You can never get enough cowbell.

For anyone who remembers Christopher Walken's now-iconic Blue Oyster Cult-channelling Saturday Night Live sketch - video here, wiki entry here - cowbell is the comedic equivalent of crack. And not Rob Ford crack, either. Just say it in mixed company and the temperature of the room instantly changes.

In a good way, of course.

I'm like that with seagulls, too. No, they're not as amusing as Mr. Walken's Bruce Dickinson, and you can't dress them up in gold diapers (go ahead, Google it. We'll wait.) But it's the kind of photographic topic I keep coming back to again and again. I doubt the gulls care one way or another, but I simply can't get enough of the way they fly.

More cowbell, er, gull, please.

Your turn: I've got a fever, and the only prescription is more cowbell. Are you a cowbell fan? Why/why not?

Monday, January 06, 2014

On the grip of childhood

"What is it about childhood that never lets you go, even when you're so wrecked it's hard to believe you ever were a child?"
Mitch Albom

Thematic Photographic 276 - More favorite photos of the year

Ladybug says hello
Laval, QC
August 2013
Normally I'd have a new theme for you, but this week I've decided our favorite-of-the-year theme, launched last week right here, deserves a little more time. Because we all want to share a little more from our best-of archives, I'm going to run this theme for another week.

Sound OK?

Your turn: Pick another favourite photo taken over the past year and share it on your blog or website. Leave a comment here letting everyone know where to find it, and drop by other participants to spread the joy. Tweet using the #ThematicPhotographic hashtag if you're into that kinda thing. For more background on how Thematic works, click here. That's it...over to you!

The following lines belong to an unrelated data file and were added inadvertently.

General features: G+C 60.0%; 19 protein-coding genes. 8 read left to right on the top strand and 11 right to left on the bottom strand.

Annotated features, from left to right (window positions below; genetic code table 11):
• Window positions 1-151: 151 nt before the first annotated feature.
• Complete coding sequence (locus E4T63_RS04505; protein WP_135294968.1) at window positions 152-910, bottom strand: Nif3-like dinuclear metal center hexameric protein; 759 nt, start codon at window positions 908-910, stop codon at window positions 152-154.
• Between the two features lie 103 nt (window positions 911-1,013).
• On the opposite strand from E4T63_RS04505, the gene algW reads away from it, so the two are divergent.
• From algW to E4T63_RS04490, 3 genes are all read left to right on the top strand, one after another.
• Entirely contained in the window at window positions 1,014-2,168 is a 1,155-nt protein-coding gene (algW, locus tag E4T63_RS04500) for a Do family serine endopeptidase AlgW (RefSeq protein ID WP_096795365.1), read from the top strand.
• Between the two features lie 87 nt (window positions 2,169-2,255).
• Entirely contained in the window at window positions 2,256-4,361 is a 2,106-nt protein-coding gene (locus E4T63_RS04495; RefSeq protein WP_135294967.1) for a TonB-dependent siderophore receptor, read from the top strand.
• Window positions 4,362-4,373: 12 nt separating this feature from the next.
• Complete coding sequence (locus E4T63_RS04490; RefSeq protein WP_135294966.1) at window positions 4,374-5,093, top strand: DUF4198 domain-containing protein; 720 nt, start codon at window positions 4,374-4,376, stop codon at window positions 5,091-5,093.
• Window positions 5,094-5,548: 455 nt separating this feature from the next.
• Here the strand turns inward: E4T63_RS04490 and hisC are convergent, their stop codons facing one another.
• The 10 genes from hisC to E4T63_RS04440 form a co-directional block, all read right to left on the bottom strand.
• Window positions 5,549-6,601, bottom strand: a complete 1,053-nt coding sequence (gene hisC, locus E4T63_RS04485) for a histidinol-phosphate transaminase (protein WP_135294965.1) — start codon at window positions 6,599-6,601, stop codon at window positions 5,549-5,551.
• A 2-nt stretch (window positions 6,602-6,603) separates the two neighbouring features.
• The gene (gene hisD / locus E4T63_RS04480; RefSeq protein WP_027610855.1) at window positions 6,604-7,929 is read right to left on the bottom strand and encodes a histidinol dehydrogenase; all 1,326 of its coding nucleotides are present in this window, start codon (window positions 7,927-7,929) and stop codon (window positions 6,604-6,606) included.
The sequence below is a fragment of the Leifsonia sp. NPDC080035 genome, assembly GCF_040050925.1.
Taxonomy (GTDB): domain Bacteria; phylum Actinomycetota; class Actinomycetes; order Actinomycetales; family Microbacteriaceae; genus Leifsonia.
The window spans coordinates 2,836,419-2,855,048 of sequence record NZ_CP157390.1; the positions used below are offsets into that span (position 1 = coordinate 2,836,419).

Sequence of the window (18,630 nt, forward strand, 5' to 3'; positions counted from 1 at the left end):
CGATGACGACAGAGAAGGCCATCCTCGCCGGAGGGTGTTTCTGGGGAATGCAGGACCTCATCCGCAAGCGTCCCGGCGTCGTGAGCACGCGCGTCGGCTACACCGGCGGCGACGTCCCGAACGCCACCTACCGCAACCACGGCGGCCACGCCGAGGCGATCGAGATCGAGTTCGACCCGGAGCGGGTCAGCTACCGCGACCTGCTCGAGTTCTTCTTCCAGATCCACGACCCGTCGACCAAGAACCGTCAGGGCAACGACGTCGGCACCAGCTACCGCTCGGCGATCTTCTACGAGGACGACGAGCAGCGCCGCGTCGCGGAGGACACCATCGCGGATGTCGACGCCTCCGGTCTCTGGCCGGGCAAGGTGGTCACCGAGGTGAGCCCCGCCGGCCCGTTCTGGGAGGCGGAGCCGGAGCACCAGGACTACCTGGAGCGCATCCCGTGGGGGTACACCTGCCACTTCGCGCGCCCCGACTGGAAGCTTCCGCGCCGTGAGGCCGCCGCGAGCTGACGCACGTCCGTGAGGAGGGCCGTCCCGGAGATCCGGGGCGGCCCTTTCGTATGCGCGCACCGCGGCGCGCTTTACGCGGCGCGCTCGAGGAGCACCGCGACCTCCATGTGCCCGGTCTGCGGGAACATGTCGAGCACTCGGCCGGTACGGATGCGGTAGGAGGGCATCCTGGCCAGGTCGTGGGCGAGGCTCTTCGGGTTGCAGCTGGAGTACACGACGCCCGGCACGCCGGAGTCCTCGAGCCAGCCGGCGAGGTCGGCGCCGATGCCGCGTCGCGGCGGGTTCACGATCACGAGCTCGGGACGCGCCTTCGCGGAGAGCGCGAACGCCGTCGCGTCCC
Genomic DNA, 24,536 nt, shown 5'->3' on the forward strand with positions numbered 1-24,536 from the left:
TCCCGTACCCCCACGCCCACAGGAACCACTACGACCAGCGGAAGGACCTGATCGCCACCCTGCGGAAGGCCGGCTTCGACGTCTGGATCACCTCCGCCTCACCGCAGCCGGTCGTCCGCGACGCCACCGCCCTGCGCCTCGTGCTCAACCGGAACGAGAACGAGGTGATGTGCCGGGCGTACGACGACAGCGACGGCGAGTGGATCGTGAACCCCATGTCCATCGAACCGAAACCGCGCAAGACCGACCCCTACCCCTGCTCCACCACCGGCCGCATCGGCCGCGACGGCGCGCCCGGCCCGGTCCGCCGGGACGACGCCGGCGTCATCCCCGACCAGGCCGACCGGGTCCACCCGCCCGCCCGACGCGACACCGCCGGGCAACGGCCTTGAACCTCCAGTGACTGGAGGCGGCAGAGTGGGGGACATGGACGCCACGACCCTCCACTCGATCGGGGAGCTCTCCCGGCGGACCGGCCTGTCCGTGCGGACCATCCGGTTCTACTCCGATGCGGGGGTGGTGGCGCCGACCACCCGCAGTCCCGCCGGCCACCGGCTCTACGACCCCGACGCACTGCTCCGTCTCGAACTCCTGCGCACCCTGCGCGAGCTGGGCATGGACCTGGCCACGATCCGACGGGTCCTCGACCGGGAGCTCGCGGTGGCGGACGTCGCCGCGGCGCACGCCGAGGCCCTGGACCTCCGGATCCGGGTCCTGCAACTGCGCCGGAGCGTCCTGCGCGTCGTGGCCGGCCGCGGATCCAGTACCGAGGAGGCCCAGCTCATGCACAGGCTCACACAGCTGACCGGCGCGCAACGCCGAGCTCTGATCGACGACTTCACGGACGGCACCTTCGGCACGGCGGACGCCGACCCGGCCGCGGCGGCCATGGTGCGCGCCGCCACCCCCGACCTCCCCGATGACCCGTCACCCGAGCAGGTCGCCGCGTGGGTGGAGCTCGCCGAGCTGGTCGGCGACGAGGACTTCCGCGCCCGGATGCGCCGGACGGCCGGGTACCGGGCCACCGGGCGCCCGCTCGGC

Storm's coming

Cloudy with a chance of nastiness
London, ON
July 2013
Click here for more Thematic faves of the year
The weather outside this morning is frightful. Well, not really. It's Canada and it's winter, so none of this - the bitter cold, the major dump of snow, the wind - should be a surprise to anyone.

Yet Facebook and Twitter are stuffed to the gills this morning with endless complaints about the weather and how it's stressing them out, ruining their best-laid plans and stunting their children's growth.

Okay, maybe that last part is a bit of a stretch, but still.

When crazy weather rolls in, better to leave a few extra minutes to stare up and enjoy the show. This building thunderstorm from last summer ranks as one of my favourite weather moments of the year, and I'll keep staring up and out when Mother Nature has a tantrum. Because we can't change or control what Ma Nature dishes out. But we can sure change how we choose to respond to whatever's going on around us.

Your turn: Your favourite weather moment...discuss.

Sunday, January 05, 2014

Little man returns home

He's back!
Toronto, ON
August 15, 2013